• Leverage your responsibilities. While you can certainly build relationships through (virtual) happy hours or axe throwing experiences, a much more powerful way to cement bonds is through tasks. When we’re working hard on something and united in solving a problem or reaching a goal, the conditions are best for strengthening ties. Invite colleagues into projects, which sends the message you value them. If you’re in the midst of an endeavor, get to know others on the team and be intentional about appreciating their skills and unique personalities. When you feel a strong connection to your community, you’ll have a greater level of satisfaction and embeddedness with your company.

Find Your Fit  

Another scientifically-based aspect of satisfaction with your current employer is how well you feel you fit—with your job, team and the organization as a whole. There is no perfect job or team or company, but when you feel more alignment with the work, values and behaviors of people around you, you’ll be far more fulfilled.

Here’s how to increase your fit:

  • Get clear on purpose. Remind yourself of your organization’s purpose—not just its desire for growth or economic gain, but how it impacts customers and stakeholders. From there, ensure you feel connected to that goal and have a sense of how you contribute to it. Perhaps you’re a great writer and you craft the messages that stir customers or you’re a brilliant project manager and your organization contributes to products that enrich customers’ experiences. Confirm your part of the whole.
  • Know your team’s work. Take time to deeply understand what your team members do. When you can understand their experiences and demands, you’ll feel more connected, and it will help you realize how your work influences their success. Ask questions, shadow them for a day or request feedback about how your work can (even more) positively affect their work.
  • Expand your contribution. Doing work that matters is important, but you will also be more satisfied if you feel your work is expanding and evolving. Enhance your role by looking for new problems to solve or emerging needs that must be fulfilled. Look to the edges of your work for fresh ways to contribute. For example, perhaps you work in marketing and decide to pursue a new platform which could add value for your organization’s customer reach. Or perhaps you’re in a leadership role and you encourage your team to try a new app that can keep them in touch and connected. Doing work within your responsibilities which also pushes its boundaries will stimulate and inspire you.

Consider Your Investments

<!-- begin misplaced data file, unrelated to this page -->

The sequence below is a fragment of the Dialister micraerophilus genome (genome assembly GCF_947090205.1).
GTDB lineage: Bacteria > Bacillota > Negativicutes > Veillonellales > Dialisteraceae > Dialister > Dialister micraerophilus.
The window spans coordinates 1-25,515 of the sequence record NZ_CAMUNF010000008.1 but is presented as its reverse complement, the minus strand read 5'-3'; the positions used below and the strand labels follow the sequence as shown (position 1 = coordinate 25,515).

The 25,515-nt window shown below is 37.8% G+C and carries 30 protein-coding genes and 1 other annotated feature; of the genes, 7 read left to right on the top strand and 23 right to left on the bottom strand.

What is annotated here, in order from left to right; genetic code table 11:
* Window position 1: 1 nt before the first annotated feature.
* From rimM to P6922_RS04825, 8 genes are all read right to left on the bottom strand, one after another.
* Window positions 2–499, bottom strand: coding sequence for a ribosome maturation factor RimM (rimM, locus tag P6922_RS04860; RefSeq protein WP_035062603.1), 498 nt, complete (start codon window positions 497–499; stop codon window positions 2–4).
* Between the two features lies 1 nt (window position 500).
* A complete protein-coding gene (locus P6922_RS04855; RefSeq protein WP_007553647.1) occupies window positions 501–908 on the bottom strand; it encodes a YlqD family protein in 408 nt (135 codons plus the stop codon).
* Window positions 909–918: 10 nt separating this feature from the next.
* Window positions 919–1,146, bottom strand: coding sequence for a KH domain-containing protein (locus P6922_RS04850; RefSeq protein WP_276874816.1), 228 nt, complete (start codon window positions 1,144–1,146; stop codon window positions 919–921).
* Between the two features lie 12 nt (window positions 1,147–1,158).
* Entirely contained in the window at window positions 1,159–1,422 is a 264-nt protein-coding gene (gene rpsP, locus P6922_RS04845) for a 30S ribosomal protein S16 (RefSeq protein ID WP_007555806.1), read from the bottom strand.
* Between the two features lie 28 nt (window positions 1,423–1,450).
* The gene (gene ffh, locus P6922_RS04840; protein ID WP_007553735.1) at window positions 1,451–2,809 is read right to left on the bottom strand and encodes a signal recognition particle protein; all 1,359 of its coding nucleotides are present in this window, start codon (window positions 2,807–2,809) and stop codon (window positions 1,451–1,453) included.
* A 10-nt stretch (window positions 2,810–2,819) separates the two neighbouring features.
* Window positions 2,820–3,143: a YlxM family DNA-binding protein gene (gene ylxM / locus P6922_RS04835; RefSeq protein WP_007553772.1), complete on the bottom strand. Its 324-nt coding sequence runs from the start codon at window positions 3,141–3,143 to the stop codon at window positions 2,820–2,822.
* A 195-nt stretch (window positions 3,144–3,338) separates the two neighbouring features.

Interestingly, another way to increase your satisfaction with your current job is to remind yourself of the sacrifices that would be required to make a change. While the grass may seem greener on the other side, it takes effort to get there.

  • Clarify the process. Be clear about the networking you’ll have to do, the resume you’ll need to update and the interviews you’ll have to endure. Also remind yourself of the personal investment you’ll need to make in putting yourself out there for judgement and scrutiny. These can all be points of growth, but they require investment of energy, so you want to make these investments when you have a lot to gain.
  • Weigh your happiness ratio. Any time you make a change, you are essentially placing a bet that your future self will be happier than your present self—that the conditions you create for tomorrow will be better than today. Consider not just what you have to gain in terms of a potential new job, but also what you have to lose. Be sure the effort of making the change will give you a greater amount of happiness than you have now. If the risk is high, or the increase in happiness is negligible, then it may not be worth the trouble.

In Sum

Sometimes making a change is a great thing. Change for the sake of change can keep you fresh and challenged. But changing your company or organization also represents significant investments of time and effort. You could invest in your current circumstance with potentially greater effect. Weigh the costs and ensure you’re given your present situation your very best before you put aside what you have for what you may (or may not) gain through change. It’s likely you can learn to love your job and your company through becoming increasingly embedded.